Did AI write that press release? Stagwell’s Taylor is here to punch up your PR pitches


By Sam Becker


We’ve heard about how artificial intelligence would change the world for years. But recently, we’re starting to see AI actually implemented into our everyday lives—be it to unlock our smartphones with face recognition or generate new visual or written content using tools like OpenAI’s ChatGPT.


While some AI mechanisms are already being used to create content, there are many others in the works. One such tool, designed for the public relations industry specifically, will make its debut at South by Southwest (SXSW) this week in Austin, Texas.

Stagwell, a global communications firm, is launching a new generative AI tool named Taylor, which will work in a similar vein to ChatGPT, although it is not built using OpenAI’s technology. Launching this month, the tool will help PR professionals write press releases, story pitches, and even generate social media posts—saving untold amounts of time and resources. Stagwell is also forming a Comms Tech Business Unit, which will use a suite of AI-powered products and services like Taylor to help give the PR field a technological shot in the arm.

The tool’s name is a play on the word “tailor,” as in “tailoring” content. It will be both “generative and predictive, and there’ll be a free version,” Aaron Kwittken, who will serve as the unit’s CEO, tells Fast Company. Kwittken is the founder and CEO of PRophet, which is the unit’s flagship product as well, and already uses some AI features to help publicists and others facilitate their workflows. He says it “takes about two minutes to generate drafts rather than a couple of hours—the time-saving is tremendous for a marketer.”


Taylor’s functionality is relatively simple: Users can give the platform a small prompt (minimum of 30 words), and Taylor will produce a pitch from that prompt. Or you can upload or paste in a press release, and Taylor will supply a pitch—and pitches can even be personalized for individual journalists or reporters, too.

Ultimately, Taylor will be one part of a much larger investment in the AI space by Stagwell. And while it may seem odd or unsettling to some that AI is now being used to shape content and media, the same predictive tools have been used in many other facets of our lives for years. Streaming services, for instance, use similar technology to curate or suggest TV shows or movies that we might like based on our previous choices, and the same applies to social media feeds.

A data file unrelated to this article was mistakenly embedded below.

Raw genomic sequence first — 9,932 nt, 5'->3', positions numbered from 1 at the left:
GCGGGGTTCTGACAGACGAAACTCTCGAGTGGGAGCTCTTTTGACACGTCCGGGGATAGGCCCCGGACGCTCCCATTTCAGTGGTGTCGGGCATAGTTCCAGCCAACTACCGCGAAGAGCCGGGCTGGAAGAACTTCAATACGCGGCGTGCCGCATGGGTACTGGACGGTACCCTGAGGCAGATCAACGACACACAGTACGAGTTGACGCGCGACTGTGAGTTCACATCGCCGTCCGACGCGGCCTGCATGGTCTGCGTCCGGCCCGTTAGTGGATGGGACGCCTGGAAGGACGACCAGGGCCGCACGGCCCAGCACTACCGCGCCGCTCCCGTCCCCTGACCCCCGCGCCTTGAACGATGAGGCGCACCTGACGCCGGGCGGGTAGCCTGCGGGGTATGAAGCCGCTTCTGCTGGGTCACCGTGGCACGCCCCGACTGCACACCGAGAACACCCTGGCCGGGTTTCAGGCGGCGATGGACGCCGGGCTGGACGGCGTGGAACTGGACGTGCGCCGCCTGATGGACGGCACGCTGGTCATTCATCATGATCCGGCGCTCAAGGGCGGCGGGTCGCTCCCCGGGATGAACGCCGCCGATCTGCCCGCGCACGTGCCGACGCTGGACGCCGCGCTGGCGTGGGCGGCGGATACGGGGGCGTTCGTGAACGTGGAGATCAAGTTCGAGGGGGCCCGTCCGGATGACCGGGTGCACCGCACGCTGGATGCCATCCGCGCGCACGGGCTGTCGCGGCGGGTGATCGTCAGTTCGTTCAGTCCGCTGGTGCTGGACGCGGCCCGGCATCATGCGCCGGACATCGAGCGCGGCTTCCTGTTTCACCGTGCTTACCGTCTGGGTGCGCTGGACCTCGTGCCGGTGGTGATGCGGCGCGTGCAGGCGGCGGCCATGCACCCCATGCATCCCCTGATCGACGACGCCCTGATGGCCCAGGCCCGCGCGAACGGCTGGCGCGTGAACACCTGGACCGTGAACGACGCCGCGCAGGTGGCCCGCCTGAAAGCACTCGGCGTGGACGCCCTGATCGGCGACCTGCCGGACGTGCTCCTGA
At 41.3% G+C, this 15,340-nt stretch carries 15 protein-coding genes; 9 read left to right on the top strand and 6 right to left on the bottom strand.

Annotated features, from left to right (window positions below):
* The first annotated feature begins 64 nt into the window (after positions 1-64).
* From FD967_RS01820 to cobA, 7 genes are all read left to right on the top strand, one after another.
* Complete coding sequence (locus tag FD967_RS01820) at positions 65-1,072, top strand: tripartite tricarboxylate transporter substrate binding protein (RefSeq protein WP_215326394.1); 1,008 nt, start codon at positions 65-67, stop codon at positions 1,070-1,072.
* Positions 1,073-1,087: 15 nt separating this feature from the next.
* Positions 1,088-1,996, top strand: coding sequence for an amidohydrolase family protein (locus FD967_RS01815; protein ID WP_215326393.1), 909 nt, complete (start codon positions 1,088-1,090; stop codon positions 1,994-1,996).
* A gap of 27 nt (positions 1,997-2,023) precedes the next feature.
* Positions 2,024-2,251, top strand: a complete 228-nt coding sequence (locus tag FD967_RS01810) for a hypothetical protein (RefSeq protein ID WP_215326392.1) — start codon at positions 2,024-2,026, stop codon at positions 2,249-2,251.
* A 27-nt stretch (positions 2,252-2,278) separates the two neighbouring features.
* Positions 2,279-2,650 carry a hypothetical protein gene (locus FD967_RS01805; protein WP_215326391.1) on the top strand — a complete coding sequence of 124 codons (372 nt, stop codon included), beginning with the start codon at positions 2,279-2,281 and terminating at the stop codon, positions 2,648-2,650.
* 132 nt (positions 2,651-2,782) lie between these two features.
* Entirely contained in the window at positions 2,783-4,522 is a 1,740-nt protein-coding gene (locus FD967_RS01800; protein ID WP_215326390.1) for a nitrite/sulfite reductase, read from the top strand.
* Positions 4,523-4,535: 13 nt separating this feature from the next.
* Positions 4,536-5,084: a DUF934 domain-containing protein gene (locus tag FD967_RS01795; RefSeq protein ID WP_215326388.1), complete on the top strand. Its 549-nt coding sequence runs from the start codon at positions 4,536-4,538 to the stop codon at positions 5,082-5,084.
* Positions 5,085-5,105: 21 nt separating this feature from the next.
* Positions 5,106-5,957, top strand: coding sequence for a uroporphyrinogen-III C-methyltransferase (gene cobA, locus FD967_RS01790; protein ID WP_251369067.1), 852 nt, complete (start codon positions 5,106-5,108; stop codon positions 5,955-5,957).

As such, Kwittken says that these sorts of technologies “have always been there,” or at least have been there for a while, but now, “we’re just giving it a name.”

Did AI write that press release? Stagwell’s Taylor is here to punch up your PR pitches


With the popularity and proliferation of ChatGPT in recent months, AI has become a hotter topic of discussion, and it’s starting to see widespread adoption in several areas. A majority of teachers are utilizing AI tools, for example, and new AI-powered tools are rolling out to help clean out your email inbox, drive your car, or even read to you. In other words, AI is everywhere—but that doesn’t mean that people are necessarily going to be completely out of the equation in the near future.

“You need a human to come in over the top to make it all work,” says Kwittken of Taylor’s capabilities. “You still need an idea, and to have judgment,” he adds. “These tools can make us more performative, but they don’t have judgment.” 

He also says that although tools like Taylor will help revolutionize the PR industry in a huge way, right now, it’s mostly going to help firms save time and resources, rather than lead to a wide-scale thinning of the ranks. Ultimately, AI could simply make a PR firm’s workflow a whole lot faster and easier, freeing up manpower to focus on other tasks.


“AI will be assistive,” says Kwittken, “but it will never replace a human.”

Fast Company